This article appeared in the May 27 edition of The Film Comment Letter, our free weekly newsletter featuring original film criticism and writingSign up for the Letter here.

Those bound by four walls may spurn the word zoom after enduring months of their computer’s surveilling stare. But for filmmaker Alice Rohrwacher, who spent the early days of the pandemic in a home at the intersection of four wooded paths, the zoom lens became a means to conjure connection. Contra Rear Window, where to peer at one’s neighbors unseen feels probing and incursive, Rohrwacher’s new short Four Roads finds the filmmaker roving the Tuscan landscape with a 16mm camera containing expired film, reaching out to her neighbors in their shared seclusion. In a voice-over reminiscent of Agnès Varda, she acquaints us with each: a ruddy countrywoman clinging to the collar of her companionable German shepherd; a man who “could be a poet” beaming above a bouquet of blooms plucked from a “secret spot”; children blowing dandelions, silhouetted against the sunset. Her gaze often strays to lucent windows and doorframes, as if picturing her subjects’ prospects, while zooms keep their apartness achingly visible.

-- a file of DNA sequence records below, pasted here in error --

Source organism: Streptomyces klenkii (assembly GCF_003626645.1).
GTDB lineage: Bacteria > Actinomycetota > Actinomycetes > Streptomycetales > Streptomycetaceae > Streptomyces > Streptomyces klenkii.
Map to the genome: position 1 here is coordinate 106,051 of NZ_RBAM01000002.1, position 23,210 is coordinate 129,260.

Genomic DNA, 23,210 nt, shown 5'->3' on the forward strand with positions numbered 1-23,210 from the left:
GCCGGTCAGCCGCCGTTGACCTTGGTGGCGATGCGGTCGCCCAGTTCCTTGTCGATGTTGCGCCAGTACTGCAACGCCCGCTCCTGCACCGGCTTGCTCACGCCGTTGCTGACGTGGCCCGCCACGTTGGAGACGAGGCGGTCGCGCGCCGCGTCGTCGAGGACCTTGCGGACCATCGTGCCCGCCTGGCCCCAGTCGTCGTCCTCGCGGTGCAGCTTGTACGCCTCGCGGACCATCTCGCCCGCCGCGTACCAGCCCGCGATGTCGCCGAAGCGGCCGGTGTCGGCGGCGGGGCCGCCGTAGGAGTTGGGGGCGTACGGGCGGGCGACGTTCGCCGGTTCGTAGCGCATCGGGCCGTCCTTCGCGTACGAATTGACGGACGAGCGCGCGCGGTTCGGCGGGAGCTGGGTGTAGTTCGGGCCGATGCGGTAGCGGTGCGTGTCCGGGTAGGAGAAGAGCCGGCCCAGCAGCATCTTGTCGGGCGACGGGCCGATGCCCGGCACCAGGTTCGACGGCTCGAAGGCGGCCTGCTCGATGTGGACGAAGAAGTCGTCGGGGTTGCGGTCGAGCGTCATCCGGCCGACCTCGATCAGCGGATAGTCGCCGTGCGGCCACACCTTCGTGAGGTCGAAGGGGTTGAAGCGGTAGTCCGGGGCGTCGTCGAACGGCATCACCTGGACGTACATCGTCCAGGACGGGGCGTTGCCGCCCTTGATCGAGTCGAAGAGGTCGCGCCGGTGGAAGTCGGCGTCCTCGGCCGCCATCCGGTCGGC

Distance, the last year has shown us, is not incompatible with care. The lens masking Rohrwacher’s face devises a way to lovingly hold others in view from afar. And what views! Skyward shots of canopied boughs prompt her remembrance of a venerable tree whose long life sprung from its solidarity with the surrounding forest. Recently, Ferris Jabr wrote in the New York Times that a tree “sometimes bequeaths a substantial share of its carbon”—in other words, its breath—“to its neighbors.” Rohrwacher’s brief, 8-minute diary spins preemptive nostalgia out of an exceptional present, in which we all long to catch our breath and, finally, exhale together.

Four Roads is streaming now on MUBI.